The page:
I think the tech industry as a whole could better support mentorship programmes by actively promoting diversity and inclusion, providing resources for skill development and networking, and offering funding for mentorship initiatives.

More networking events would also be great for women to connect with potential mentors and role models.

Could you share examples of how female leadership has influenced you?

It’s been really inspirational to work with all the senior female leaders at Dexory. Those male-dominated work cultures I’ve experienced have been good fun but it’s great to see the representation we have here and an empowering culture that raises us all up.

To see females in leadership positions, not only at Dexory but industry wide, excites me about what is possible and gives me something to strive for.

What were some of the challenges you faced, and how did you overcome them?

Learning a whole new skill set was difficult, especially in full-time employment. My other role was extremely draining, so pivoting my career was a big ask.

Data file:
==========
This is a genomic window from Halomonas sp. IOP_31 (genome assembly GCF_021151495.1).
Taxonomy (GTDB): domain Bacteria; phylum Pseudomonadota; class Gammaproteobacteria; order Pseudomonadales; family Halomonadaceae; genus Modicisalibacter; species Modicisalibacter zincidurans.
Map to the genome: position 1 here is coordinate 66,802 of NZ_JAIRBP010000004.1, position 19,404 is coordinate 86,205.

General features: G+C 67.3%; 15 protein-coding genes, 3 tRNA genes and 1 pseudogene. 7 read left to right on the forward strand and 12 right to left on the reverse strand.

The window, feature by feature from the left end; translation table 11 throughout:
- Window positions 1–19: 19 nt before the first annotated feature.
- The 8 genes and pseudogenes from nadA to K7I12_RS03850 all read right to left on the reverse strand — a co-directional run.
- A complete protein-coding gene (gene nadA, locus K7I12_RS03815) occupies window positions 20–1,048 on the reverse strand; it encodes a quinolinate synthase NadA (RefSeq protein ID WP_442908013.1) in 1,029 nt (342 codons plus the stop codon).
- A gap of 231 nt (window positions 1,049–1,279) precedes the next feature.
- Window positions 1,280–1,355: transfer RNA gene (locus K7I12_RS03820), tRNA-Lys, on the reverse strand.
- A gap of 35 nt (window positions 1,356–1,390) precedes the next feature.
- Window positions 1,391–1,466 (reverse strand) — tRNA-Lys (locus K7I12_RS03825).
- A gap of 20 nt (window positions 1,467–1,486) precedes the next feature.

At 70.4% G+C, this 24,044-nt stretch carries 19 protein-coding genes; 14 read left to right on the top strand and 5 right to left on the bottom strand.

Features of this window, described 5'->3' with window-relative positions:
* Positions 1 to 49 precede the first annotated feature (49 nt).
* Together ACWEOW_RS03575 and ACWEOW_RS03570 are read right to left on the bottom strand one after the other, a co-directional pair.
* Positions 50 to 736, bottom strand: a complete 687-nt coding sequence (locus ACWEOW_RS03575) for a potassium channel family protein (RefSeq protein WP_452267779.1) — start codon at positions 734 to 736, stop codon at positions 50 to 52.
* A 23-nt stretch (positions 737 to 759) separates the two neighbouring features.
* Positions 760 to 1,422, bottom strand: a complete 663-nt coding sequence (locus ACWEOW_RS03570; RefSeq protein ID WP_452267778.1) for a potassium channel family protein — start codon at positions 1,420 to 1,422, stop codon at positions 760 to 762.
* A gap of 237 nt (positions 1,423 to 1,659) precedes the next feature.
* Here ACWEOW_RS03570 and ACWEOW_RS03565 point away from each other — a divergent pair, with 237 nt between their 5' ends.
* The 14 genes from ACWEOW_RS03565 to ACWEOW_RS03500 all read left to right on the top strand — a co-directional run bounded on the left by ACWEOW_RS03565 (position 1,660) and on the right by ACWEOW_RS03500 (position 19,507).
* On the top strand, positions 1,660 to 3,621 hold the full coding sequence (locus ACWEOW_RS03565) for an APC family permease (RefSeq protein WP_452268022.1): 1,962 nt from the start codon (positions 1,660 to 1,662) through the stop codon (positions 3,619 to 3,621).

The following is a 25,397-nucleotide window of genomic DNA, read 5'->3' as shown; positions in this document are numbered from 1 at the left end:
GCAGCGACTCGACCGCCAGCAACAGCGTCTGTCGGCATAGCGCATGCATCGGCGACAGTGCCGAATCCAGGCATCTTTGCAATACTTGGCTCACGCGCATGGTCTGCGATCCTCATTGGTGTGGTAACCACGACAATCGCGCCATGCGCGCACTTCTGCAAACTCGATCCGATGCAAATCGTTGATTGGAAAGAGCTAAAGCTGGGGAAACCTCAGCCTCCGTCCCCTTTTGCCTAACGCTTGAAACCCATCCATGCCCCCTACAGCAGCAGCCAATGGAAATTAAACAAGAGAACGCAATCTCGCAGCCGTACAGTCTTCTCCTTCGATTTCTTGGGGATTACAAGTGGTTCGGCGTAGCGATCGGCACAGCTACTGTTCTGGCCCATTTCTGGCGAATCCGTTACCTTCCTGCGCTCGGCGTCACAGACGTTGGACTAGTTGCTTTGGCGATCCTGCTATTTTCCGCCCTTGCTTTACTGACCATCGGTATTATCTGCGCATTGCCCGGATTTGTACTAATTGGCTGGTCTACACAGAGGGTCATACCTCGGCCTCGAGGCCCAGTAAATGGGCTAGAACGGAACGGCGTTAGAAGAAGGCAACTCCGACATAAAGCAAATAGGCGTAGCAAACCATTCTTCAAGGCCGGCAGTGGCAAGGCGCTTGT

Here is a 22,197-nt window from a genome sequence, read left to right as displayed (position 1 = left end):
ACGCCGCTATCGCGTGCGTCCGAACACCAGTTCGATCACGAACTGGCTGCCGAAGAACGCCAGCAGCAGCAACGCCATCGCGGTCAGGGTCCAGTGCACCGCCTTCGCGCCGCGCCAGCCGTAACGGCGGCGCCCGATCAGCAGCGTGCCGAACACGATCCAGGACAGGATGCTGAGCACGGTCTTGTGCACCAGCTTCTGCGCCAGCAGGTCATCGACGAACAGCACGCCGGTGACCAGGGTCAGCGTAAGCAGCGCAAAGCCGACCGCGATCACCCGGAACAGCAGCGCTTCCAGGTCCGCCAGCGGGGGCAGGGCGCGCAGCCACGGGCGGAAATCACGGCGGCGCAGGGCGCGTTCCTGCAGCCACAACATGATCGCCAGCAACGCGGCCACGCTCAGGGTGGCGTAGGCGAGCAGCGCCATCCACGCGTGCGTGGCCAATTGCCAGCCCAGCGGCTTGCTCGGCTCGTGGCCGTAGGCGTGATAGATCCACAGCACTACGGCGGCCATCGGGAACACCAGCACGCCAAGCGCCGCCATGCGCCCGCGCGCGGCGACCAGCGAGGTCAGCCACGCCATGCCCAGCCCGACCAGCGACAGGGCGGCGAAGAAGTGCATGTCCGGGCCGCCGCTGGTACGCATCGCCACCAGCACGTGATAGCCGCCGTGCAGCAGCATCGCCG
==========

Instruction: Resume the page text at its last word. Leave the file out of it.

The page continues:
Hard work and mentorship helped me get that first role and from there I was able to move up the ladder. That ruffled a few feathers with men who’d been in the industry for decades and didn’t like the speed with which I was taking on new projects and growing.

When I joined the industry, it was a very male-dominated work environment and that could feel quite intimidating, but I was so unhappy in my previous role that I’ve always had an attitude of just going for it despite my fears, and that’s paid off.

What does your role at Dexory involve, and what do you find most rewarding about it?

As an Electronics Technician, I work across various parts of the robot, with PCB work, building cables and harnesses, repair work, and any other tasks that come up to make sure the robot is running as it should.

I find it rewarding when I’m working on something I’m passionate about. The product and technology we’re working on at Dexory is incredible and this is only the beginning, it’s a very exciting time.

How do you ensure autonomous robots and digital twin technologies are developed to the highest standard?

As a team we work together closely, sharing insights, and collaborating across disciplines to push the boundaries of technology and deliver innovative solutions to our customers.